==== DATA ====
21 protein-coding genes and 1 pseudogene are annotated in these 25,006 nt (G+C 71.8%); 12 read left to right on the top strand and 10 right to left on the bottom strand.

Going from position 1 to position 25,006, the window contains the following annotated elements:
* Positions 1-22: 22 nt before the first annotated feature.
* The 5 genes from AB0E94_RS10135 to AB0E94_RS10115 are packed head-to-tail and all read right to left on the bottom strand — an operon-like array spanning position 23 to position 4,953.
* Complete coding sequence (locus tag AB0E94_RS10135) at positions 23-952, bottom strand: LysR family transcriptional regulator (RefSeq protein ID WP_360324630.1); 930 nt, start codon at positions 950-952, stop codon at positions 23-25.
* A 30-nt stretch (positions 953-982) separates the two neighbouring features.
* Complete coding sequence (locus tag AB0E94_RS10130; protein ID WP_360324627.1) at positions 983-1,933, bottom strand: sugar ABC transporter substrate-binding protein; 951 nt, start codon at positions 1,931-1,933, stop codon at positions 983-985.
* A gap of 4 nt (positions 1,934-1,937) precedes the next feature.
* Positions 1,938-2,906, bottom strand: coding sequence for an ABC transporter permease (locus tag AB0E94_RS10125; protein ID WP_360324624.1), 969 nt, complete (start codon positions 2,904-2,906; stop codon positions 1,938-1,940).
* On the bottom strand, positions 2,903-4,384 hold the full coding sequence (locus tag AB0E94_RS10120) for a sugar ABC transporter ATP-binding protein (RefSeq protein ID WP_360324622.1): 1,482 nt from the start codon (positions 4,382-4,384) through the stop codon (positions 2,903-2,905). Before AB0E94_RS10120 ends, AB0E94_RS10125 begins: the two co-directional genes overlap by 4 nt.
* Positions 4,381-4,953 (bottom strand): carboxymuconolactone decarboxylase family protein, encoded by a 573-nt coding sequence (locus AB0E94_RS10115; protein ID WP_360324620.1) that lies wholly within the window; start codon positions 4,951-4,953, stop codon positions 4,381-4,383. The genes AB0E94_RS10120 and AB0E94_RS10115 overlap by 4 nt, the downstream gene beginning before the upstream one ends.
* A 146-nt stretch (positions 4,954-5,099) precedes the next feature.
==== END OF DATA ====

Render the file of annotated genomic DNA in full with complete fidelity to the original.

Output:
21 protein-coding genes and 1 pseudogene are annotated in these 25,006 nt (G+C 71.8%); 12 read left to right on the top strand and 10 right to left on the bottom strand.

Going from position 1 to position 25,006, the window contains the following annotated elements:
* Positions 1-22: 22 nt before the first annotated feature.
* The 5 genes from AB0E94_RS10135 to AB0E94_RS10115 are packed head-to-tail and all read right to left on the bottom strand — an operon-like array spanning position 23 to position 4,953.
* Complete coding sequence (locus tag AB0E94_RS10135) at positions 23-952, bottom strand: LysR family transcriptional regulator (RefSeq protein ID WP_360324630.1); 930 nt, start codon at positions 950-952, stop codon at positions 23-25.
* A 30-nt stretch (positions 953-982) separates the two neighbouring features.
* Complete coding sequence (locus tag AB0E94_RS10130; protein ID WP_360324627.1) at positions 983-1,933, bottom strand: sugar ABC transporter substrate-binding protein; 951 nt, start codon at positions 1,931-1,933, stop codon at positions 983-985.
* A gap of 4 nt (positions 1,934-1,937) precedes the next feature.
* Positions 1,938-2,906, bottom strand: coding sequence for an ABC transporter permease (locus tag AB0E94_RS10125; protein ID WP_360324624.1), 969 nt, complete (start codon positions 2,904-2,906; stop codon positions 1,938-1,940).
* On the bottom strand, positions 2,903-4,384 hold the full coding sequence (locus tag AB0E94_RS10120) for a sugar ABC transporter ATP-binding protein (RefSeq protein ID WP_360324622.1): 1,482 nt from the start codon (positions 4,382-4,384) through the stop codon (positions 2,903-2,905). Before AB0E94_RS10120 ends, AB0E94_RS10125 begins: the two co-directional genes overlap by 4 nt.
* Positions 4,381-4,953 (bottom strand): carboxymuconolactone decarboxylase family protein, encoded by a 573-nt coding sequence (locus AB0E94_RS10115; protein ID WP_360324620.1) that lies wholly within the window; start codon positions 4,951-4,953, stop codon positions 4,381-4,383. The genes AB0E94_RS10120 and AB0E94_RS10115 overlap by 4 nt, the downstream gene beginning before the upstream one ends.
* A 146-nt stretch (positions 4,954-5,099) precedes the next feature.